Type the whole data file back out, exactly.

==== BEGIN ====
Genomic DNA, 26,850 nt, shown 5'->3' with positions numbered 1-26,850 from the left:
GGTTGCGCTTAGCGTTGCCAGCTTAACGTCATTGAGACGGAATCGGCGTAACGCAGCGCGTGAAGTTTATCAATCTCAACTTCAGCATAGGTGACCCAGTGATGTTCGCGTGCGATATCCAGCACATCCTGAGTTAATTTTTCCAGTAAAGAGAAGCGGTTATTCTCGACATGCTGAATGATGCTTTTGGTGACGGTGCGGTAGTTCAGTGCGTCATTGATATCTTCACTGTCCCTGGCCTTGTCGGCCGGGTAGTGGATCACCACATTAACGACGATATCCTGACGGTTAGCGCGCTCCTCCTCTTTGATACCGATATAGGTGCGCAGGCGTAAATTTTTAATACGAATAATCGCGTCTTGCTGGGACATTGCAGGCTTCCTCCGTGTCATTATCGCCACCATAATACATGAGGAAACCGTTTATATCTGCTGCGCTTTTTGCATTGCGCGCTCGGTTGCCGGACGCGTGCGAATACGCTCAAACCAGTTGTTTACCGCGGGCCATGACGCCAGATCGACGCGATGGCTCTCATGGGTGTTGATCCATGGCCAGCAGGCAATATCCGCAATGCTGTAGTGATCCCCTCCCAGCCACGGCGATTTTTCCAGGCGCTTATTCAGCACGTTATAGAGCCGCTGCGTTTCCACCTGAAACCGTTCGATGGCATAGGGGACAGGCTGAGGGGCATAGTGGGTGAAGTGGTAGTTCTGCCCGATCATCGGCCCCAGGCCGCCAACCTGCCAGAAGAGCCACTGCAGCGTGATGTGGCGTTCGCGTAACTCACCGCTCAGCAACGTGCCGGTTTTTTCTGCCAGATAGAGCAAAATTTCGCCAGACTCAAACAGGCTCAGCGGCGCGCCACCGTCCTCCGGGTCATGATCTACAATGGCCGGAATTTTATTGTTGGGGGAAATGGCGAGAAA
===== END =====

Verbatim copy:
Genomic DNA, 26,850 nt, shown 5'->3' with positions numbered 1-26,850 from the left:
GGTTGCGCTTAGCGTTGCCAGCTTAACGTCATTGAGACGGAATCGGCGTAACGCAGCGCGTGAAGTTTATCAATCTCAACTTCAGCATAGGTGACCCAGTGATGTTCGCGTGCGATATCCAGCACATCCTGAGTTAATTTTTCCAGTAAAGAGAAGCGGTTATTCTCGACATGCTGAATGATGCTTTTGGTGACGGTGCGGTAGTTCAGTGCGTCATTGATATCTTCACTGTCCCTGGCCTTGTCGGCCGGGTAGTGGATCACCACATTAACGACGATATCCTGACGGTTAGCGCGCTCCTCCTCTTTGATACCGATATAGGTGCGCAGGCGTAAATTTTTAATACGAATAATCGCGTCTTGCTGGGACATTGCAGGCTTCCTCCGTGTCATTATCGCCACCATAATACATGAGGAAACCGTTTATATCTGCTGCGCTTTTTGCATTGCGCGCTCGGTTGCCGGACGCGTGCGAATACGCTCAAACCAGTTGTTTACCGCGGGCCATGACGCCAGATCGACGCGATGGCTCTCATGGGTGTTGATCCATGGCCAGCAGGCAATATCCGCAATGCTGTAGTGATCCCCTCCCAGCCACGGCGATTTTTCCAGGCGCTTATTCAGCACGTTATAGAGCCGCTGCGTTTCCACCTGAAACCGTTCGATGGCATAGGGGACAGGCTGAGGGGCATAGTGGGTGAAGTGGTAGTTCTGCCCGATCATCGGCCCCAGGCCGCCAACCTGCCAGAAGAGCCACTGCAGCGTGATGTGGCGTTCGCGTAACTCACCGCTCAGCAACGTGCCGGTTTTTTCTGCCAGATAGAGCAAAATTTCGCCAGACTCAAACAGGCTCAGCGGCGCGCCACCGTCCTCCGGGTCATGATCTACAATGGCCGGAATTTTATTGTTGGGGGAAATGGCGAGAAA